Ready To Rock Black Friday

Comment

Ready To Rock Black Friday

Let's do this.

Black Friday is two weeks from today. It's a day that symbolizes holiday craziness and, for many athletes, a higher level of difficulty staying in our performance and fitness routines. 

Team DeepFit can change that story. I want the entire team to reach "black" status on their dashboards on Black Friday. I want you to feel your best as you head into the peak of the holiday season.

With a bit of focus, it's not hard to accomplish. Here's the plan!

  1. Get your recovery right. Eat well, sleep well, zap soreness and, most of all, congratulate yourself daily on these improvements. Feel good about what you're doing for your body.
  2. Push hard in your training all next week. Assuming you aren't injured or sick, go ahead and push yourself to a high level of exertion through next Friday. You know you won't be able to push as hard during the week of Thanksgiving, especially if you're traveling.
  3. Prepare for emotional and mental stress. Uncle Joe will definitely get tipsy and say something rude on Thanksgiving. Holiday shopping will definitely take its toll. Prepare in advance by doing some extra yoga and meditation for the next two weeks.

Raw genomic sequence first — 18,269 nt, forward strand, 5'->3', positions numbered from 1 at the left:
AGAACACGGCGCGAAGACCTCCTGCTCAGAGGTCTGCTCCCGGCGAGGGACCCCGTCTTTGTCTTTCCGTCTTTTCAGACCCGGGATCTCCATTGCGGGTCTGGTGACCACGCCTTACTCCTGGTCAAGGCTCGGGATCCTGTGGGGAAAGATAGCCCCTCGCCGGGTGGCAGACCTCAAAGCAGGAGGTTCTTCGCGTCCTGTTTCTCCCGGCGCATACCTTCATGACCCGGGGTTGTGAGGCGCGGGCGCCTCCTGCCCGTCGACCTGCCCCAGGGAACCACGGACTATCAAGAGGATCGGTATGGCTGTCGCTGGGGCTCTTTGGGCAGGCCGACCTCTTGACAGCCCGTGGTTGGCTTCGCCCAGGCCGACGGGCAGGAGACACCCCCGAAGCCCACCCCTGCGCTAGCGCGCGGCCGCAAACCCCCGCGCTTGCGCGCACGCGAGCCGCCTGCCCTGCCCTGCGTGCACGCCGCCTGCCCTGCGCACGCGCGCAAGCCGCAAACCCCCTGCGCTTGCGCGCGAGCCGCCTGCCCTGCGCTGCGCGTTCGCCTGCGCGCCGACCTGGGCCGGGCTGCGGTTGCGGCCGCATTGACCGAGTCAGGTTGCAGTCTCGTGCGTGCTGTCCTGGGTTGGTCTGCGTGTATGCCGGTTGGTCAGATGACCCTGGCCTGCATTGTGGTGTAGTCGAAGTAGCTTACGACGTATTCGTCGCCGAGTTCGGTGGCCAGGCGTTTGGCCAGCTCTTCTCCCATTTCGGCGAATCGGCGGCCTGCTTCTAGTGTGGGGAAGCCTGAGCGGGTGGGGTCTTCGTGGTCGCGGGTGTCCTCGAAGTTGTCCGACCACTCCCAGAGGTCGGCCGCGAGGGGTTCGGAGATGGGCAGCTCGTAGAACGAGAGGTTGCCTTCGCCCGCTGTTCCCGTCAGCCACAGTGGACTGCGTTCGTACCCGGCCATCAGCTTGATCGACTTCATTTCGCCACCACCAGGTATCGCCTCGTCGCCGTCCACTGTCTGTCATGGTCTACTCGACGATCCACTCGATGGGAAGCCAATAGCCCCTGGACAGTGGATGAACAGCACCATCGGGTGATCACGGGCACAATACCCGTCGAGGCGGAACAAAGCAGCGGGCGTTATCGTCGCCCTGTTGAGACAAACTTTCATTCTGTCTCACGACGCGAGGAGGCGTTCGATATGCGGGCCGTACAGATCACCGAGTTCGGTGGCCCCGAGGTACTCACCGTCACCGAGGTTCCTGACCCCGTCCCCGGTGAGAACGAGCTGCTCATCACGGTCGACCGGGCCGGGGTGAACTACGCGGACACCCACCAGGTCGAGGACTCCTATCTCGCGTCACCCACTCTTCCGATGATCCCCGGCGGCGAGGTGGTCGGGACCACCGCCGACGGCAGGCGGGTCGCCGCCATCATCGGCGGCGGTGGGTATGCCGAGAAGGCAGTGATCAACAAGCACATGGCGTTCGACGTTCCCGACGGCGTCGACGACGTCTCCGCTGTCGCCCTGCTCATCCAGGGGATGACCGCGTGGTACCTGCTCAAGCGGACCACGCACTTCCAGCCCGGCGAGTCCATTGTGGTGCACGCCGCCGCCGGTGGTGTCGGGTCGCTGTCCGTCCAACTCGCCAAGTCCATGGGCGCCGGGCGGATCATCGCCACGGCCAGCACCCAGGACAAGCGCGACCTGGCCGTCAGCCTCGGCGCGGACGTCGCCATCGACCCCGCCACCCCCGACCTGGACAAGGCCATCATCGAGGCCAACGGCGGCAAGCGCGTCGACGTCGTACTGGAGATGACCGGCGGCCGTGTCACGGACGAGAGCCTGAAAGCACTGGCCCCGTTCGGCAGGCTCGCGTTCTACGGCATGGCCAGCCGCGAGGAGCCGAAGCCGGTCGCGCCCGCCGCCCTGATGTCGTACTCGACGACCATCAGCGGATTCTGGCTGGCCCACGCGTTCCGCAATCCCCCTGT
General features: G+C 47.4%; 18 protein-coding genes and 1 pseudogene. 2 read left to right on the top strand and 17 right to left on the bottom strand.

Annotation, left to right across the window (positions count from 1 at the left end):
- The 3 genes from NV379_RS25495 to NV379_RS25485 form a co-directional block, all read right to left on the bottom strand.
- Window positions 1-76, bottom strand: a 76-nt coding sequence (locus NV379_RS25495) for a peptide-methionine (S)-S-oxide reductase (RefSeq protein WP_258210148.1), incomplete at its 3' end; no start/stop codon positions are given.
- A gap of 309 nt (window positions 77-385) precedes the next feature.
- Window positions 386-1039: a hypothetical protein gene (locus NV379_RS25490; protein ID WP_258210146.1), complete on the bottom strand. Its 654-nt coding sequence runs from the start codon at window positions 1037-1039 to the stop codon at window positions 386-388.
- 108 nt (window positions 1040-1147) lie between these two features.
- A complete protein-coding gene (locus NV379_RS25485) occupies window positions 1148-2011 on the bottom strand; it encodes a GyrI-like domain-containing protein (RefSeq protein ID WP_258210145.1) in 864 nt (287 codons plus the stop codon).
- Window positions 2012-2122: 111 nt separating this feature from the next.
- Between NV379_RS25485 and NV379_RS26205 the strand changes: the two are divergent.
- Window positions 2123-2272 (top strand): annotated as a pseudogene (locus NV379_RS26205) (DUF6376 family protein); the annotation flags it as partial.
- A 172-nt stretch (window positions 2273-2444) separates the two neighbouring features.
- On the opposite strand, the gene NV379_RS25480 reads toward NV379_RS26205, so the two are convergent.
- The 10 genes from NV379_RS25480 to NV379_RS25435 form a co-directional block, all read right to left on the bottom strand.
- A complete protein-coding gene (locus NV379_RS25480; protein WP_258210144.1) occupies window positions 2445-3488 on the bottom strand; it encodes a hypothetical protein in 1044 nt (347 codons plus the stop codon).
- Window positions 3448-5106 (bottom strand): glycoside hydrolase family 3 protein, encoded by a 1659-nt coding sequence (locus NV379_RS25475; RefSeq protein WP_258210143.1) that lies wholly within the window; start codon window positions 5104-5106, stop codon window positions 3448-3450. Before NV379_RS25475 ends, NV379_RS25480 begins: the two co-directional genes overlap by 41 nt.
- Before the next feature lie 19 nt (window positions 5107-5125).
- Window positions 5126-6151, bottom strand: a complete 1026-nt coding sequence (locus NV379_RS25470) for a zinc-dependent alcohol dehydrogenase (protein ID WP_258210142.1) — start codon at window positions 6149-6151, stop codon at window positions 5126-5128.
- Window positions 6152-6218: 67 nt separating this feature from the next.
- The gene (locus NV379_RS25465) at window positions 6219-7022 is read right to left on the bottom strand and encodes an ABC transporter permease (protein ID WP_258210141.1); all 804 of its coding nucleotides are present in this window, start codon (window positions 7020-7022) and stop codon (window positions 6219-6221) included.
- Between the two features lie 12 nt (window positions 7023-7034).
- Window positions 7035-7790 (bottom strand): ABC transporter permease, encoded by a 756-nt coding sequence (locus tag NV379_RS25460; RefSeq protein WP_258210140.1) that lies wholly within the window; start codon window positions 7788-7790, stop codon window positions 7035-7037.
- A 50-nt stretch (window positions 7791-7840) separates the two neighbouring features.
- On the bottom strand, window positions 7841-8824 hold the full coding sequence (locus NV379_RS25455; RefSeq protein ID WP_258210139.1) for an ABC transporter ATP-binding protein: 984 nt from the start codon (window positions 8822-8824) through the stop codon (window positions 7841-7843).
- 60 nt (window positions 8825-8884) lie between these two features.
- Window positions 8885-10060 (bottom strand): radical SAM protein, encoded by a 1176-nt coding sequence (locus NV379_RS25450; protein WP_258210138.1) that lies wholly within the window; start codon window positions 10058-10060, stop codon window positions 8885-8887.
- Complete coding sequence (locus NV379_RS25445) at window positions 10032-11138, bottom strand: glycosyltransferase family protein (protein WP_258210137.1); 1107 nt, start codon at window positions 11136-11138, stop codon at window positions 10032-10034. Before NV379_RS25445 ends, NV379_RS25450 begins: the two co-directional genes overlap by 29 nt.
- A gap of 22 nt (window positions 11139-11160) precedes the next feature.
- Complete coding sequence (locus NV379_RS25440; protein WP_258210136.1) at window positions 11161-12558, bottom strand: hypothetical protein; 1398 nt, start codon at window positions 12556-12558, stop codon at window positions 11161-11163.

4. Be grateful on Thanksgiving. That's what the holiday is all about. Don't beat yourself up if you eat more calories than you think you should. Don't add internal stress on top of the external factors. You're an athlete. You're strong and healthy. You're an inspiration to friends and family. That's something to be very thankful for.

I'll send individual Black Friday tips to each DeepFitter as we approach Thanksgiving, based on trends and correlations I'm seeing in your data. Keep up with your reports so we can achieve the best results!

You rock!
-Dan

Comment

Comment

Time, Task And Self-Motivation

 Justin is one of our strength athletes who tends be left-right in his orientation to time. Park (background) is more forward-facing. Both these guys have tremendous inner strength and mental focus.